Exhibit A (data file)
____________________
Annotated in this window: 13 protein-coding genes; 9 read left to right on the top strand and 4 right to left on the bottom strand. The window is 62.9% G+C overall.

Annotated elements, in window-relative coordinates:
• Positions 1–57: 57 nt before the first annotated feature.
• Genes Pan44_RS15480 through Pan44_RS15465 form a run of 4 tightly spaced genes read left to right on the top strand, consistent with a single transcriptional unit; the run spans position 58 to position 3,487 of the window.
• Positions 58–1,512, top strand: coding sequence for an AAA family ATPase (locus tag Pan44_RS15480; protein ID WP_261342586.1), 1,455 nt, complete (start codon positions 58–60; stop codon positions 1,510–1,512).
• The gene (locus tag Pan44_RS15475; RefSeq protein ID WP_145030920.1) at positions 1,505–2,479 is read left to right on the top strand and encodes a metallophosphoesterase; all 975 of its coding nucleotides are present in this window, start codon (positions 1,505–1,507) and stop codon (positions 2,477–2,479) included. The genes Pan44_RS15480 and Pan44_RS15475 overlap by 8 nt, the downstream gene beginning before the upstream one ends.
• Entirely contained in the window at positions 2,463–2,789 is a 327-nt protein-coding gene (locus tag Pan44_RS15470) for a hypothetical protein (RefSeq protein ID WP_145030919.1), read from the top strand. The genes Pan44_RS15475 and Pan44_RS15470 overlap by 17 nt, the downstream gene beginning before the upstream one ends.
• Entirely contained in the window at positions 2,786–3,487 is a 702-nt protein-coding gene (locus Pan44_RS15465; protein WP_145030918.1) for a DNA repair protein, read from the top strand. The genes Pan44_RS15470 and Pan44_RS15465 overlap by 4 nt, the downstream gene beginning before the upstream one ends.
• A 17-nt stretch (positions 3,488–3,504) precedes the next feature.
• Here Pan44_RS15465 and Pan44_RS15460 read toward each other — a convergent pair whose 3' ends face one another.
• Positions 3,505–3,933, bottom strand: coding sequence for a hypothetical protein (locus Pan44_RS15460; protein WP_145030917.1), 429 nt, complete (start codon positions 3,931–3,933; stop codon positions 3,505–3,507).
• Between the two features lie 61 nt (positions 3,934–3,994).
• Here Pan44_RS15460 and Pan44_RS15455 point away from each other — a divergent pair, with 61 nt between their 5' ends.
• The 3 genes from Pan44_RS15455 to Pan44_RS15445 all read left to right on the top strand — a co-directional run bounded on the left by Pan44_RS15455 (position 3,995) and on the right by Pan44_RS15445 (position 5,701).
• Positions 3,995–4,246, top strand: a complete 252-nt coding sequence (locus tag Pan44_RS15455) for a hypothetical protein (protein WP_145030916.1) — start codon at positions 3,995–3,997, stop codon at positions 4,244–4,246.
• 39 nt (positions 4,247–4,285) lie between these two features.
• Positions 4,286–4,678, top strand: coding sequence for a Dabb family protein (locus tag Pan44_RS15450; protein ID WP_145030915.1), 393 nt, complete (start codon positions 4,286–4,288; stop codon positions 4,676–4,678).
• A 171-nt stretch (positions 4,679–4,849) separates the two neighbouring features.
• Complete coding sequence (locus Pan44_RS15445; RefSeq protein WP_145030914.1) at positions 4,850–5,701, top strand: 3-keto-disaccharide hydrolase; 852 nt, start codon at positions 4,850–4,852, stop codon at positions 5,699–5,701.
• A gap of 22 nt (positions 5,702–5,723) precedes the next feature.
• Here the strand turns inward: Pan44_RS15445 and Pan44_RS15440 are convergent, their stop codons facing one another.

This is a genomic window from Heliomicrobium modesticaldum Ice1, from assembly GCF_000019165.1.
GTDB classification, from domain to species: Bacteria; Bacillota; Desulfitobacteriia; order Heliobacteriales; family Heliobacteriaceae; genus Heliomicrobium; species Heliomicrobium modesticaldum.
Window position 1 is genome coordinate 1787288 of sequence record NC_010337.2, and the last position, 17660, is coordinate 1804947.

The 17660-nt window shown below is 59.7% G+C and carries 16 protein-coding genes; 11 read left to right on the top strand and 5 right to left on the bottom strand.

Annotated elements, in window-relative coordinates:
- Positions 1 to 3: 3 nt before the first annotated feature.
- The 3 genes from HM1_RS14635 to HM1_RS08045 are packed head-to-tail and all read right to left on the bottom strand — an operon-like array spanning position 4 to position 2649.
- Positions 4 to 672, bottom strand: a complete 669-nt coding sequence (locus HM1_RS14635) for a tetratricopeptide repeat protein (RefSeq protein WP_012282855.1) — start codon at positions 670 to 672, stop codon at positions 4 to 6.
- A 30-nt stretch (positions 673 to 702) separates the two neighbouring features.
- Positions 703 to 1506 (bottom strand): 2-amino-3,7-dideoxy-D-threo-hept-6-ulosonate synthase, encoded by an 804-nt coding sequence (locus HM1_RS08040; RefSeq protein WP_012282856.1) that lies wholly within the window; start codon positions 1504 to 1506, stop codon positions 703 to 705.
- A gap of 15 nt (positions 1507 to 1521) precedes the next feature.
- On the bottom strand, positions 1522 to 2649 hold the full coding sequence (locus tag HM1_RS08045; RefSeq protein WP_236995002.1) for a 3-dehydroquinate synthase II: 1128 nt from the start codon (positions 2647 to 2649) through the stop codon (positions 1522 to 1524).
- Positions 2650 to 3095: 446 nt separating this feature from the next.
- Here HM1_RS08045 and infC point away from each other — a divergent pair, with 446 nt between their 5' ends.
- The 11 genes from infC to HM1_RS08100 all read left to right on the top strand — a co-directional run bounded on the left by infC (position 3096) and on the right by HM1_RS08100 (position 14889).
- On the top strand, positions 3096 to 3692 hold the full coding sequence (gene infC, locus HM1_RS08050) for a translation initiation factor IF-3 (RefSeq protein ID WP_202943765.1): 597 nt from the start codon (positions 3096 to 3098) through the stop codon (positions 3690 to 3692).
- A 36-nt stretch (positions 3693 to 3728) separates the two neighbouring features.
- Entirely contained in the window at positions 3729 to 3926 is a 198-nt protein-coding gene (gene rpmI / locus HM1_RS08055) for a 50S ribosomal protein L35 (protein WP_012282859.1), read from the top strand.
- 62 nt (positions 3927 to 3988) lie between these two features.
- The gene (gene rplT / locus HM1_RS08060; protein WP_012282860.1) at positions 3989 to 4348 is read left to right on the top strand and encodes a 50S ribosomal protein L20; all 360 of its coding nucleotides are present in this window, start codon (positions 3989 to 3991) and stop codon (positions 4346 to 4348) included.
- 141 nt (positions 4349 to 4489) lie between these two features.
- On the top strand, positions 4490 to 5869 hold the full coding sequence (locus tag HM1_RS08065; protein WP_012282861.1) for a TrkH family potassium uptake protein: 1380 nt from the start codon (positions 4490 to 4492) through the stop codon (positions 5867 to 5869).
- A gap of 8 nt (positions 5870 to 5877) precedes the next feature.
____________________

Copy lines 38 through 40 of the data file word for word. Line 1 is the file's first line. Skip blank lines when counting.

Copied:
- A 36-nt stretch (positions 3693 to 3728) separates the two neighbouring features.
- Entirely contained in the window at positions 3729 to 3926 is a 198-nt protein-coding gene (gene rpmI / locus HM1_RS08055) for a 50S ribosomal protein L35 (protein WP_012282859.1), read from the top strand.
- 62 nt (positions 3927 to 3988) lie between these two features.